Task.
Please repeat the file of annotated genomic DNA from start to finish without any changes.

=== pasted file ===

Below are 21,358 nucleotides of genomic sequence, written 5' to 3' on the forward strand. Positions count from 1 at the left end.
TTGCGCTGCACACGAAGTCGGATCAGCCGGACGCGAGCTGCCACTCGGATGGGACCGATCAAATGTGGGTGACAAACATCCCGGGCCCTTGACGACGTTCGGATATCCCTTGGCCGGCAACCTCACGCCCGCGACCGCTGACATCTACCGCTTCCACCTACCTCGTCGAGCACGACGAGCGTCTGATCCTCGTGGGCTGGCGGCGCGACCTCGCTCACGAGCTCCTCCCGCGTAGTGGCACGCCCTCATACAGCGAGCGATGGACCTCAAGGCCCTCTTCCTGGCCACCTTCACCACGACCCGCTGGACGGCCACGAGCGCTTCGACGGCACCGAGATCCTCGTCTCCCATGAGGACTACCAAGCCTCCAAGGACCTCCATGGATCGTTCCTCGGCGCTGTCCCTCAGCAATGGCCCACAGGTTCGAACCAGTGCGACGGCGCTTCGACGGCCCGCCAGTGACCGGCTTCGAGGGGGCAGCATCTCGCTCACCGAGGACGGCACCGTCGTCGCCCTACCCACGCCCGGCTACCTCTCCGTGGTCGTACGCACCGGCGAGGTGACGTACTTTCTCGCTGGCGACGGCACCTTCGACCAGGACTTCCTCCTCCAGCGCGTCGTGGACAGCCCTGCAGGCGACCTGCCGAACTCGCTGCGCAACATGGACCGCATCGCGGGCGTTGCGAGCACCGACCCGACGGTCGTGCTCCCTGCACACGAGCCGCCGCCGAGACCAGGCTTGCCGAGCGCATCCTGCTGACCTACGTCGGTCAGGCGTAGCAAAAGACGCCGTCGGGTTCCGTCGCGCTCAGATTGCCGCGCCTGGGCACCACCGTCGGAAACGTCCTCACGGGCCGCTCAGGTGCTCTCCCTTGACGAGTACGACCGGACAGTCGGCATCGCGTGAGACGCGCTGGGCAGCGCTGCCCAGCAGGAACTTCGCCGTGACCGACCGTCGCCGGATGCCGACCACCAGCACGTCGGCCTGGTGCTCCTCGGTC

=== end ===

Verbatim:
Below are 21,358 nucleotides of genomic sequence, written 5' to 3' on the forward strand. Positions count from 1 at the left end.
TTGCGCTGCACACGAAGTCGGATCAGCCGGACGCGAGCTGCCACTCGGATGGGACCGATCAAATGTGGGTGACAAACATCCCGGGCCCTTGACGACGTTCGGATATCCCTTGGCCGGCAACCTCACGCCCGCGACCGCTGACATCTACCGCTTCCACCTACCTCGTCGAGCACGACGAGCGTCTGATCCTCGTGGGCTGGCGGCGCGACCTCGCTCACGAGCTCCTCCCGCGTAGTGGCACGCCCTCATACAGCGAGCGATGGACCTCAAGGCCCTCTTCCTGGCCACCTTCACCACGACCCGCTGGACGGCCACGAGCGCTTCGACGGCACCGAGATCCTCGTCTCCCATGAGGACTACCAAGCCTCCAAGGACCTCCATGGATCGTTCCTCGGCGCTGTCCCTCAGCAATGGCCCACAGGTTCGAACCAGTGCGACGGCGCTTCGACGGCCCGCCAGTGACCGGCTTCGAGGGGGCAGCATCTCGCTCACCGAGGACGGCACCGTCGTCGCCCTACCCACGCCCGGCTACCTCTCCGTGGTCGTACGCACCGGCGAGGTGACGTACTTTCTCGCTGGCGACGGCACCTTCGACCAGGACTTCCTCCTCCAGCGCGTCGTGGACAGCCCTGCAGGCGACCTGCCGAACTCGCTGCGCAACATGGACCGCATCGCGGGCGTTGCGAGCACCGACCCGACGGTCGTGCTCCCTGCACACGAGCCGCCGCCGAGACCAGGCTTGCCGAGCGCATCCTGCTGACCTACGTCGGTCAGGCGTAGCAAAAGACGCCGTCGGGTTCCGTCGCGCTCAGATTGCCGCGCCTGGGCACCACCGTCGGAAACGTCCTCACGGGCCGCTCAGGTGCTCTCCCTTGACGAGTACGACCGGACAGTCGGCATCGCGTGAGACGCGCTGGGCAGCGCTGCCCAGCAGGAACTTCGCCGTGACCGACCGTCGCCGGATGCCGACCACCAGCACGTCGGCCTGGTGCTCCTCGGTC